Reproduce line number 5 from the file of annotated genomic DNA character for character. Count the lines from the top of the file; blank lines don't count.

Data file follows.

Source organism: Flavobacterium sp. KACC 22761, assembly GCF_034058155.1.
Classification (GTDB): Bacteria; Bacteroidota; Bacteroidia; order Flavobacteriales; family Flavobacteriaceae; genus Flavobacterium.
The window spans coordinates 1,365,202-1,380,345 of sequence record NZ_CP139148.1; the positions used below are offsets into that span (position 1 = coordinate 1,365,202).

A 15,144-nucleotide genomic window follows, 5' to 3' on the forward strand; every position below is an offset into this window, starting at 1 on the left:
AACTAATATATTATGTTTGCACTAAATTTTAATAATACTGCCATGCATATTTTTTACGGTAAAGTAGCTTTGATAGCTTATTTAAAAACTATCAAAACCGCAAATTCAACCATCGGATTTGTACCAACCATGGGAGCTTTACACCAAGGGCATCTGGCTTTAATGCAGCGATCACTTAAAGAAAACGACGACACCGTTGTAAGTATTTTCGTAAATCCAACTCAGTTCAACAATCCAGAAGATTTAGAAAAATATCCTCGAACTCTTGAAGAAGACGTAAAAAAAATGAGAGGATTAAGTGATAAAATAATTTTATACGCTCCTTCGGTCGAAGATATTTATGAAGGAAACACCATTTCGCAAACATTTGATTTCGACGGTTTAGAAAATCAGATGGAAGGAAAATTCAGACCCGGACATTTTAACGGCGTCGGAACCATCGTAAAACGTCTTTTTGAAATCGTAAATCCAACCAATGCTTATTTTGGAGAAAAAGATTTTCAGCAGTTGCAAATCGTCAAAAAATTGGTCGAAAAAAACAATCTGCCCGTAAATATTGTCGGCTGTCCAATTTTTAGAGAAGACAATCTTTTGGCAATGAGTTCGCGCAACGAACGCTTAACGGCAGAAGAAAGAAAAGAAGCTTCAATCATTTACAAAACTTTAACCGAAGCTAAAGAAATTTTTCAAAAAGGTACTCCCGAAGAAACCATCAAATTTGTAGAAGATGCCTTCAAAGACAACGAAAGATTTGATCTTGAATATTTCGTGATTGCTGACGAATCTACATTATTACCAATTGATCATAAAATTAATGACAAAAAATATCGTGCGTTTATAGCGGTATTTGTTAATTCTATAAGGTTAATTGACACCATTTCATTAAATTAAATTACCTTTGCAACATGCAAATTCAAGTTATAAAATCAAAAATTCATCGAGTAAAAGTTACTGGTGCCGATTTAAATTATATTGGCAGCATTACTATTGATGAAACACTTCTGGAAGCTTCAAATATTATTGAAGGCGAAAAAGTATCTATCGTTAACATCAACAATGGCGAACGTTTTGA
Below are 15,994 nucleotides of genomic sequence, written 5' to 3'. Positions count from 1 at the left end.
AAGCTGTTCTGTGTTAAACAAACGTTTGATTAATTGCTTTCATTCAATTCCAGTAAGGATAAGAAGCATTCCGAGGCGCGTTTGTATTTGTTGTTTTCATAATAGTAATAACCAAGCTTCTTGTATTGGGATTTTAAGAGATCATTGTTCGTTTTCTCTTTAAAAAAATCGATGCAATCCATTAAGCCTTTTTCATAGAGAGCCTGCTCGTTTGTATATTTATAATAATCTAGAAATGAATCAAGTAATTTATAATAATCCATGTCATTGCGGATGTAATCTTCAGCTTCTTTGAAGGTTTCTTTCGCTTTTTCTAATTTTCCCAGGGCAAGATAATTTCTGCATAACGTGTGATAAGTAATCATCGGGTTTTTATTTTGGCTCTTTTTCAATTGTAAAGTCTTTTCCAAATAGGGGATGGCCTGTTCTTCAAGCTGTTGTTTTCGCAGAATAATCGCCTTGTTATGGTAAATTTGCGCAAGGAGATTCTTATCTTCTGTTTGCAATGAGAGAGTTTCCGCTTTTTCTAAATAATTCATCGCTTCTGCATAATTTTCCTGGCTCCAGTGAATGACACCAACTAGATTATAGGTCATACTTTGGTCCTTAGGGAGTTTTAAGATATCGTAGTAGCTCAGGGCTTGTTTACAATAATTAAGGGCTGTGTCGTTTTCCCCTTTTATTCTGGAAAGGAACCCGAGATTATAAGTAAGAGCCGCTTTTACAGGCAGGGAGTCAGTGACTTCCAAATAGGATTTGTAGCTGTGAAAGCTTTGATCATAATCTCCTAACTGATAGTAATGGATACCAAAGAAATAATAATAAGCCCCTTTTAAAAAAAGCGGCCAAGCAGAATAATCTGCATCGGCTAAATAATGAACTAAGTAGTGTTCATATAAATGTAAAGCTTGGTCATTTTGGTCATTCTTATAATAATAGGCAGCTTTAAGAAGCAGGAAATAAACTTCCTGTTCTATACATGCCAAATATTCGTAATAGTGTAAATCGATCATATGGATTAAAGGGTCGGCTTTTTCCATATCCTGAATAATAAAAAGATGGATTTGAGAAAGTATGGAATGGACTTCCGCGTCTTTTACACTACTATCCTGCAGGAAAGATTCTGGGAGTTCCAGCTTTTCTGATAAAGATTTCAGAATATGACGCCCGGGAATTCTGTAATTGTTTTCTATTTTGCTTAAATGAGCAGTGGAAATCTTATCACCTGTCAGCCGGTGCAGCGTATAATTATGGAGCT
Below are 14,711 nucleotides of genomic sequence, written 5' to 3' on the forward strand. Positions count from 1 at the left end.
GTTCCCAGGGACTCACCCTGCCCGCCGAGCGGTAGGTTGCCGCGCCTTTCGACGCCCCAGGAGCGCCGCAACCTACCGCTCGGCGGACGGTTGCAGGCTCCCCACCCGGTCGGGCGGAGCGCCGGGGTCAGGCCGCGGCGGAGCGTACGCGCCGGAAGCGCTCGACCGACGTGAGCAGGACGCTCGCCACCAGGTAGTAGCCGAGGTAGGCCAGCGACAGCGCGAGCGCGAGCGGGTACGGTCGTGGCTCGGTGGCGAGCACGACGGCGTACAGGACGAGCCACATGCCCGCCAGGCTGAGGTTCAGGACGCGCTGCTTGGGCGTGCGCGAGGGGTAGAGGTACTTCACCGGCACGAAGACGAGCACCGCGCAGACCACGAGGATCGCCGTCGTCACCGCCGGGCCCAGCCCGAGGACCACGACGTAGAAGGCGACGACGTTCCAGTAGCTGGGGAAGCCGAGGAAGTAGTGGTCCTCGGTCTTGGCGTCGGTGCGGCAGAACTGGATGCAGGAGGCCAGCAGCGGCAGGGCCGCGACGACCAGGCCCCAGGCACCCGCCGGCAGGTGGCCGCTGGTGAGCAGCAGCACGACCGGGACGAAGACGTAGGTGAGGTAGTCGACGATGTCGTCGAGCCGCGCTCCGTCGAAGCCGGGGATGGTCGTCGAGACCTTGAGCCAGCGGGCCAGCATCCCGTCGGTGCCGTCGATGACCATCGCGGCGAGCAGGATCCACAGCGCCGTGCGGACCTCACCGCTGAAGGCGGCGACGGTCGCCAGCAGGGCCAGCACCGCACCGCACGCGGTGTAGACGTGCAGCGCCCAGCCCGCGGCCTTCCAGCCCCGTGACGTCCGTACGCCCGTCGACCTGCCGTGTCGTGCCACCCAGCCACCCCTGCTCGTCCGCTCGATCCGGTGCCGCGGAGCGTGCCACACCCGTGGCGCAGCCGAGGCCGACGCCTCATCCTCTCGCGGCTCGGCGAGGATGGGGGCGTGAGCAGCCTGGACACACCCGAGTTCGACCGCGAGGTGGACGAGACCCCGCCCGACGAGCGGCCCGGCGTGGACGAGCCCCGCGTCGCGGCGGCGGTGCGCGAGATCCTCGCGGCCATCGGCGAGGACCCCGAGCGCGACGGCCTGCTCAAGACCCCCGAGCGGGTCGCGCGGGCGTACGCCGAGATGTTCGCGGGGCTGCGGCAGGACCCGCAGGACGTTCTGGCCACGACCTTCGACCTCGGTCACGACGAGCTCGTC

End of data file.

AACTAATATATTATGTTTGCACTAAATTTTAATAATACTGCCATGCATATTTTTTACGGTAAAGTAGCTTTGATAGCTTATTTAAAAACTATCAAAACCGCAAATTCAACCATCGGATTTGTACCAACCATGGGAGCTTTACACCAAGGGCATCTGGCTTTAATGCAGCGATCACTTAAAGAAAACGACGACACCGTTGTAAGTATTTTCGTAAATCCAACTCAGTTCAACAATCCAGAAGATTTAGAAAAATATCCTCGAACTCTTGAAGAAGACGTAAAAAAAATGAGAGGATTAAGTGATAAAATAATTTTATACGCTCCTTCGGTCGAAGATATTTATGAAGGAAACACCATTTCGCAAACATTTGATTTCGACGGTTTAGAAAATCAGATGGAAGGAAAATTCAGACCCGGACATTTTAACGGCGTCGGAACCATCGTAAAACGTCTTTTTGAAATCGTAAATCCAACCAATGCTTATTTTGGAGAAAAAGATTTTCAGCAGTTGCAAATCGTCAAAAAATTGGTCGAAAAAAACAATCTGCCCGTAAATATTGTCGGCTGTCCAATTTTTAGAGAAGACAATCTTTTGGCAATGAGTTCGCGCAACGAACGCTTAACGGCAGAAGAAAGAAAAGAAGCTTCAATCATTTACAAAACTTTAACCGAAGCTAAAGAAATTTTTCAAAAAGGTACTCCCGAAGAAACCATCAAATTTGTAGAAGATGCCTTCAAAGACAACGAAAGATTTGATCTTGAATATTTCGTGATTGCTGACGAATCTACATTATTACCAATTGATCATAAAATTAATGACAAAAAATATCGTGCGTTTATAGCGGTATTTGTTAATTCTATAAGGTTAATTGACACCATTTCATTAAATTAAATTACCTTTGCAACATGCAAATTCAAGTTATAAAATCAAAAATTCATCGAGTAAAAGTTACTGGTGCCGATTTAAATTATATTGGCAGCATTACTATTGATGAAACACTTCTGGAAGCTTCAAATATTATTGAAGGCGAAAAAGTATCTATCGTTAACATCAACAATGGCGAACGTTTTGA